Entertainment retailer HMV is reported to be on the verge of entering administration, endangering thousands of jobs.
It comes just six weeks after the chain opened a new store in Boston, returning to the unit in the Pescod Square Shopping Centre it vacated in 2013.
That store was one of 66 it closed nationwide after sliding into administration at the start of that year (before being acquired by its current owner, Hilco).
The group, which trades from around 130 stores and employs more than 2,000 staff, is set to appoint corporate undertakers at KPMG as administrators amid a cash crisis, it has been reported.
High business rates, weak consumer confidence and the rise of online streaming services are all said to taken their toll on HMV.
Paul McGowan, executive chairman of HMV and Hilco, said: “During the key Christmas trading period the market for DVD fell by over 30 per cent compared to the previous year and, whilst HMV performed considerably better than that, such a deterioration in a key sector of the market is unsustainable.
“HMV has clearly not been insulated from the general malaise of the UK high street and has suffered the same challenges with business rates and other government-centric policies which have led to increased fixed costs in the business.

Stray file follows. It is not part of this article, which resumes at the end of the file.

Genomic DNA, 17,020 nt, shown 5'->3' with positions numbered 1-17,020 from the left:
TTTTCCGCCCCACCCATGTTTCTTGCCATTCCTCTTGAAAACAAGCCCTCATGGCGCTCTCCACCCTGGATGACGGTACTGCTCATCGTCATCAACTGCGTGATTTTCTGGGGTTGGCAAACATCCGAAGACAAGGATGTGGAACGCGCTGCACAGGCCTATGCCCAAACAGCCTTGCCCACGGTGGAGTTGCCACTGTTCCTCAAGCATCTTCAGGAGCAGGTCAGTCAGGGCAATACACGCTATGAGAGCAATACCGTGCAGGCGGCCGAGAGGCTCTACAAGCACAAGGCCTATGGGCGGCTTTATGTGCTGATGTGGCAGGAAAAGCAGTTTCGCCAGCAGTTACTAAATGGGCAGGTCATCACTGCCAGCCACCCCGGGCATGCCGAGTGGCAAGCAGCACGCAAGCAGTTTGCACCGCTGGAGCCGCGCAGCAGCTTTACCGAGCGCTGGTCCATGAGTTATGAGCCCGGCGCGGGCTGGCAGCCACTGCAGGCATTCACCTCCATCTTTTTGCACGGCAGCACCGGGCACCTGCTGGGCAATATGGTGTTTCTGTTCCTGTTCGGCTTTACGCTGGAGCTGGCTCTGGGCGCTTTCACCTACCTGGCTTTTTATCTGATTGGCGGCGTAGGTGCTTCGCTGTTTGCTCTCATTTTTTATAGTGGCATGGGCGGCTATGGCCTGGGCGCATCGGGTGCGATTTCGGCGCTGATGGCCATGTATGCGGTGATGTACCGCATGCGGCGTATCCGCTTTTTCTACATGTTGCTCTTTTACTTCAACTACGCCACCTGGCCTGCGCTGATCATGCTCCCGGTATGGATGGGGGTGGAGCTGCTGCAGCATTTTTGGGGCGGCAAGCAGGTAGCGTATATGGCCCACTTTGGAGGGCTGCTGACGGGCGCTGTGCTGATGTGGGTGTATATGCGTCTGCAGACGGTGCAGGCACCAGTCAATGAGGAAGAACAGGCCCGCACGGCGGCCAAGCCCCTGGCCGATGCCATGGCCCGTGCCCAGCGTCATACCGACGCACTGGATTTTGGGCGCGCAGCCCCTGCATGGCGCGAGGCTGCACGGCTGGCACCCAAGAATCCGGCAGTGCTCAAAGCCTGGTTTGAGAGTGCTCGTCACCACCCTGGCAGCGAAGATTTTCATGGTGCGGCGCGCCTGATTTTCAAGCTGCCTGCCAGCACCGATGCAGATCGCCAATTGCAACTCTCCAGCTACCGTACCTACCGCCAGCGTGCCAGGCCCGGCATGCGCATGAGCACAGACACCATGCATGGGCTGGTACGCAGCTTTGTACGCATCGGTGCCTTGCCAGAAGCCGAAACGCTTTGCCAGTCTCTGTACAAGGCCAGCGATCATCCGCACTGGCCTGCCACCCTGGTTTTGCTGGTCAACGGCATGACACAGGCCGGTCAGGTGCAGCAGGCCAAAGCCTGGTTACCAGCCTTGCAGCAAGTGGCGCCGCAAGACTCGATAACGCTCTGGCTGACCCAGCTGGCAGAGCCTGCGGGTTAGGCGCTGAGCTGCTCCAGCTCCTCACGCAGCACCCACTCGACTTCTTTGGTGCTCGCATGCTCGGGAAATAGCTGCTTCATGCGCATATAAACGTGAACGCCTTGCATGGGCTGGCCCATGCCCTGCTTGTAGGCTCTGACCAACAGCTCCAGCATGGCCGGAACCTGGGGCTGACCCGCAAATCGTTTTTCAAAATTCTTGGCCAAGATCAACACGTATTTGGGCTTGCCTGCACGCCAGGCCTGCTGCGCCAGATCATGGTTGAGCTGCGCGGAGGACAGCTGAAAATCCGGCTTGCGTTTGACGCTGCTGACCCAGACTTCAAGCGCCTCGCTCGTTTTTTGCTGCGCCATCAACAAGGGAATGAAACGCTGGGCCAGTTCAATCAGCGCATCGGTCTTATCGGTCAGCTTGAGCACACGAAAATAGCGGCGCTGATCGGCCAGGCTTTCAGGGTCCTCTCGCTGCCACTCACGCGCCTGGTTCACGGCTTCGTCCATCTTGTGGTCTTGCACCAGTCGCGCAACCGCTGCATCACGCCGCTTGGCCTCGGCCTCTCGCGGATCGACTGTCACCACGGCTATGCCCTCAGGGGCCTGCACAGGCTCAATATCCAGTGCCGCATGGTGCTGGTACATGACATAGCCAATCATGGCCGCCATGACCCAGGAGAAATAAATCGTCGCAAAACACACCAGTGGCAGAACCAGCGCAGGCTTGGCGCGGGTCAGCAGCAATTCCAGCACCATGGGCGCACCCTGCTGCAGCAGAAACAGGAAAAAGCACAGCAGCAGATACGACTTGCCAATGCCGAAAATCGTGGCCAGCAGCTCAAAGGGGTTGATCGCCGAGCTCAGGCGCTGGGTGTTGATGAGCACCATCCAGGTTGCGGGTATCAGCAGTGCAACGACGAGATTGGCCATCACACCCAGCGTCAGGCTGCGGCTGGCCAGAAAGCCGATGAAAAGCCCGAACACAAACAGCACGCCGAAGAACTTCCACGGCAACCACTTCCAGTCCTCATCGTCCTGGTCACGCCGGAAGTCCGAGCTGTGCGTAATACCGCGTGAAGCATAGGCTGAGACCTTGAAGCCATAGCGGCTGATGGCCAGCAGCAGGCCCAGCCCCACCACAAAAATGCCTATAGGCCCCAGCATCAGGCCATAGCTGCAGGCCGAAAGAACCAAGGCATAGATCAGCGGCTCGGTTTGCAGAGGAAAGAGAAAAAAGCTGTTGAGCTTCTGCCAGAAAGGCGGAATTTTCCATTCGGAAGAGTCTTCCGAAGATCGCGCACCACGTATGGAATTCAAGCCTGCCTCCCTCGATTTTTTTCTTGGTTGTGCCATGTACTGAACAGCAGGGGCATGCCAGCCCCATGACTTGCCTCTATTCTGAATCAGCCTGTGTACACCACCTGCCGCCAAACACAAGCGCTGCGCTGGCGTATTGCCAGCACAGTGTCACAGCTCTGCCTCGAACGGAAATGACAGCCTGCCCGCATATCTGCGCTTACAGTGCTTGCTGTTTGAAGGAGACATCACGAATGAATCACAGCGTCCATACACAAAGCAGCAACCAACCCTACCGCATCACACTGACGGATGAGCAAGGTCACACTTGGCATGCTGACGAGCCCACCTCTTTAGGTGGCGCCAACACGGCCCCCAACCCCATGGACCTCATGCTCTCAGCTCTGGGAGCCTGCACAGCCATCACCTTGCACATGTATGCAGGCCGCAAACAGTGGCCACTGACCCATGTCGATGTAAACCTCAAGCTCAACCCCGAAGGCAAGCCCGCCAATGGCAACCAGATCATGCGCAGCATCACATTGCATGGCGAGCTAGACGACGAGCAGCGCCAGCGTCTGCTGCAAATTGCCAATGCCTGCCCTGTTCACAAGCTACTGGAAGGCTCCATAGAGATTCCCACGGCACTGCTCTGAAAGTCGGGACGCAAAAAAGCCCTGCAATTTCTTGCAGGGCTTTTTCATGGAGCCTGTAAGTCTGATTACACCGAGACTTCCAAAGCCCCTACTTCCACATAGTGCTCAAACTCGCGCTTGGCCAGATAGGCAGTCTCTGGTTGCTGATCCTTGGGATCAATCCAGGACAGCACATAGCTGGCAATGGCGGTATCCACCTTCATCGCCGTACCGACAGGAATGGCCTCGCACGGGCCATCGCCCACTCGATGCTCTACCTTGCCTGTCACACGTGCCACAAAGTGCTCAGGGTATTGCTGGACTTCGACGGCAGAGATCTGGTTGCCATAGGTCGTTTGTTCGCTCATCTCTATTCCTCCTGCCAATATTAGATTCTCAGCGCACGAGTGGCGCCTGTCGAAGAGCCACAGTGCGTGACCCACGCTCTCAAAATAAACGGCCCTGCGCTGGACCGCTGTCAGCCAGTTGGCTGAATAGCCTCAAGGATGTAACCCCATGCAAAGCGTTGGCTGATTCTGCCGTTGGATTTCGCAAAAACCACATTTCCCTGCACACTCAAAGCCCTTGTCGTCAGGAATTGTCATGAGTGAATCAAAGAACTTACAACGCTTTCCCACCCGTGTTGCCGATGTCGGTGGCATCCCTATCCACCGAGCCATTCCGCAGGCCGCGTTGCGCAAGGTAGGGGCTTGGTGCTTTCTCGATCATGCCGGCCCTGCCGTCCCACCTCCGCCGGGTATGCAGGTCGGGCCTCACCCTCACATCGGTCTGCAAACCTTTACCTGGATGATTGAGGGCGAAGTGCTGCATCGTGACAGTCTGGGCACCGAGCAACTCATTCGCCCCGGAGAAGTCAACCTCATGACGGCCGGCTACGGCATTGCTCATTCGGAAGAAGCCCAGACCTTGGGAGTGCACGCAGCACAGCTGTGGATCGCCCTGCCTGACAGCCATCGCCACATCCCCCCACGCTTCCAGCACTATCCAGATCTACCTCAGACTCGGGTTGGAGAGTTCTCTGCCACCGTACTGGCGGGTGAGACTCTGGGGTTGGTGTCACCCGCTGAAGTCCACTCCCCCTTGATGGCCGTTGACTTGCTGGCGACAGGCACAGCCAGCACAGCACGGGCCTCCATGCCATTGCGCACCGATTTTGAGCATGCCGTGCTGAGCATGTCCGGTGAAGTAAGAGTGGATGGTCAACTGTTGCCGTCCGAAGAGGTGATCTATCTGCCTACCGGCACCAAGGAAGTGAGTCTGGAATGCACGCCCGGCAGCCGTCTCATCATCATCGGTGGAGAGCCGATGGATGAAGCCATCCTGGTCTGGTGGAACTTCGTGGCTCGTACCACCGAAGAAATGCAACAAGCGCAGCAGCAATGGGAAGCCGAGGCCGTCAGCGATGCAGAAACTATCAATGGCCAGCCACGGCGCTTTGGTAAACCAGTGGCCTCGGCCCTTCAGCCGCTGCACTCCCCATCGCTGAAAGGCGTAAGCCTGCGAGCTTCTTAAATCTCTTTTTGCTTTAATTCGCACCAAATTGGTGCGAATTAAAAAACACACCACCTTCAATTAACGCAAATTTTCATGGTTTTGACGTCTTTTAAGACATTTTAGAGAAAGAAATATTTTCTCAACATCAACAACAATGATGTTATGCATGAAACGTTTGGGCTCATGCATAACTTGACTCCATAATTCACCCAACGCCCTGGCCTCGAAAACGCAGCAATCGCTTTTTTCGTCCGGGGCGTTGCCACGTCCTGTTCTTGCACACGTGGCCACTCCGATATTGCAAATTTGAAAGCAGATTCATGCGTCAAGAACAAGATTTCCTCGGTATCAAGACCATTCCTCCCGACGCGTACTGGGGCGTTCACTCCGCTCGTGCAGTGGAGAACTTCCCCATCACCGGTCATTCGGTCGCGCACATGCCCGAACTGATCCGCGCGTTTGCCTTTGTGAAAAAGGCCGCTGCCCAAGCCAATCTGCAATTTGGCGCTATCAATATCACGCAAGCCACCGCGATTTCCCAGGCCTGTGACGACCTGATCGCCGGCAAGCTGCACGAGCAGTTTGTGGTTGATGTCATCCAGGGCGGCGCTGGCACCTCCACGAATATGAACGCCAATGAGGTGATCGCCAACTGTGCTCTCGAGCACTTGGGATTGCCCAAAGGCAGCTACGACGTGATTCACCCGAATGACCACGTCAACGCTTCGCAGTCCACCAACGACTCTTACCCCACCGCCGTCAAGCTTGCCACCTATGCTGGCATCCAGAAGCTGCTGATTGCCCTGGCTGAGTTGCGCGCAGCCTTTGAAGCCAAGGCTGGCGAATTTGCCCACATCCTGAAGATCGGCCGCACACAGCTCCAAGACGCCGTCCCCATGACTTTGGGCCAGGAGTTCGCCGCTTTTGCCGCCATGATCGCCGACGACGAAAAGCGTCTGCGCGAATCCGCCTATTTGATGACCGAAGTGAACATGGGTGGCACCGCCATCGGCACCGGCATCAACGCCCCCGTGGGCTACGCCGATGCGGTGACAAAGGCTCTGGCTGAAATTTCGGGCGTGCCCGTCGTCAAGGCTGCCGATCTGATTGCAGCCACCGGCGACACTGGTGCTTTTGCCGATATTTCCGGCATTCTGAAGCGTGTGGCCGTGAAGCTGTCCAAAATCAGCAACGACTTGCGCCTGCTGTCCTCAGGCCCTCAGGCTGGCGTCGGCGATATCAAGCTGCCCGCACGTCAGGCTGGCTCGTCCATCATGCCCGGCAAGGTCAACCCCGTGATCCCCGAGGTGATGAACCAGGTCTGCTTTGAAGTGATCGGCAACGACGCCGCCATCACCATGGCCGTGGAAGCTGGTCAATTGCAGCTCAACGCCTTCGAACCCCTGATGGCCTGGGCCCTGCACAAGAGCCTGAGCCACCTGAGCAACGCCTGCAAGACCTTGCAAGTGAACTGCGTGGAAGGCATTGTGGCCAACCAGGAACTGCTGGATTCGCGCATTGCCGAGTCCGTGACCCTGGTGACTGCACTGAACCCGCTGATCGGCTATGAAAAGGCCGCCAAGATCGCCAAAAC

“Business rates alone represent an annual cost to HMV in excess of £15 million. Even an exceptionally well-run and much-loved business such as HMV cannot withstand the tsunami of challenges facing UK retailers over the last 12 months on top of such a dramatic change in consumer behaviour in the entertainment market.”
The failure of another major high street name before the year is up caps a miserable 12 months for the retail sector.
The likes of Poundworld, Toys’R’Us and Maplin have all gone bust this year, while heavyweights Marks & Spencer and Debenhams have announced plans to close hundreds of stores.
Several others - including Superdry, Carpetright and Card Factory - have all issued profit warnings.